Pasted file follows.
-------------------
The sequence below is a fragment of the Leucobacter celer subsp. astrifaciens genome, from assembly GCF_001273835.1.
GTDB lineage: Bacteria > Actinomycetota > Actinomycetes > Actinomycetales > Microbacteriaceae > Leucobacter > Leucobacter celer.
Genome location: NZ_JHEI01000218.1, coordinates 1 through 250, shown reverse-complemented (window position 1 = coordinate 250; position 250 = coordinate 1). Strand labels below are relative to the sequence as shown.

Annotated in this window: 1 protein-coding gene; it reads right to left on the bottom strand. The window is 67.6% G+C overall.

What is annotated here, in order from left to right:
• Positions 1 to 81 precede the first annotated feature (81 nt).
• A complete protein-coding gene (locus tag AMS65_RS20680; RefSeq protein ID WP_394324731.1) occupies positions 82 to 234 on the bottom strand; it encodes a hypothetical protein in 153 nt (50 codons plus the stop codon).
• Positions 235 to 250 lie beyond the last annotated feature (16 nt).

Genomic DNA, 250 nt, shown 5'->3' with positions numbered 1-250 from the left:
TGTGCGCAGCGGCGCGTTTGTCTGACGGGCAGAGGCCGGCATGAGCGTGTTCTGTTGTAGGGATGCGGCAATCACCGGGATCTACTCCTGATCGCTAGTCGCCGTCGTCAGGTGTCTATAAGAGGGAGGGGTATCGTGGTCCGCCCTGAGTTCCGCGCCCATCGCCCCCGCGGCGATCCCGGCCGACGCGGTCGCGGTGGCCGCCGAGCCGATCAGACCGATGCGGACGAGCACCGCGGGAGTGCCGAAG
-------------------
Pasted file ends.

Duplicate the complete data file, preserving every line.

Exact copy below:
The sequence below is a fragment of the Leucobacter celer subsp. astrifaciens genome, from assembly GCF_001273835.1.
GTDB lineage: Bacteria > Actinomycetota > Actinomycetes > Actinomycetales > Microbacteriaceae > Leucobacter > Leucobacter celer.
Genome location: NZ_JHEI01000218.1, coordinates 1 through 250, shown reverse-complemented (window position 1 = coordinate 250; position 250 = coordinate 1). Strand labels below are relative to the sequence as shown.

Annotated in this window: 1 protein-coding gene; it reads right to left on the bottom strand. The window is 67.6% G+C overall.

What is annotated here, in order from left to right:
• Positions 1 to 81 precede the first annotated feature (81 nt).
• A complete protein-coding gene (locus tag AMS65_RS20680; RefSeq protein ID WP_394324731.1) occupies positions 82 to 234 on the bottom strand; it encodes a hypothetical protein in 153 nt (50 codons plus the stop codon).
• Positions 235 to 250 lie beyond the last annotated feature (16 nt).

Genomic DNA, 250 nt, shown 5'->3' with positions numbered 1-250 from the left:
TGTGCGCAGCGGCGCGTTTGTCTGACGGGCAGAGGCCGGCATGAGCGTGTTCTGTTGTAGGGATGCGGCAATCACCGGGATCTACTCCTGATCGCTAGTCGCCGTCGTCAGGTGTCTATAAGAGGGAGGGGTATCGTGGTCCGCCCTGAGTTCCGCGCCCATCGCCCCCGCGGCGATCCCGGCCGACGCGGTCGCGGTGGCCGCCGAGCCGATCAGACCGATGCGGACGAGCACCGCGGGAGTGCCGAAG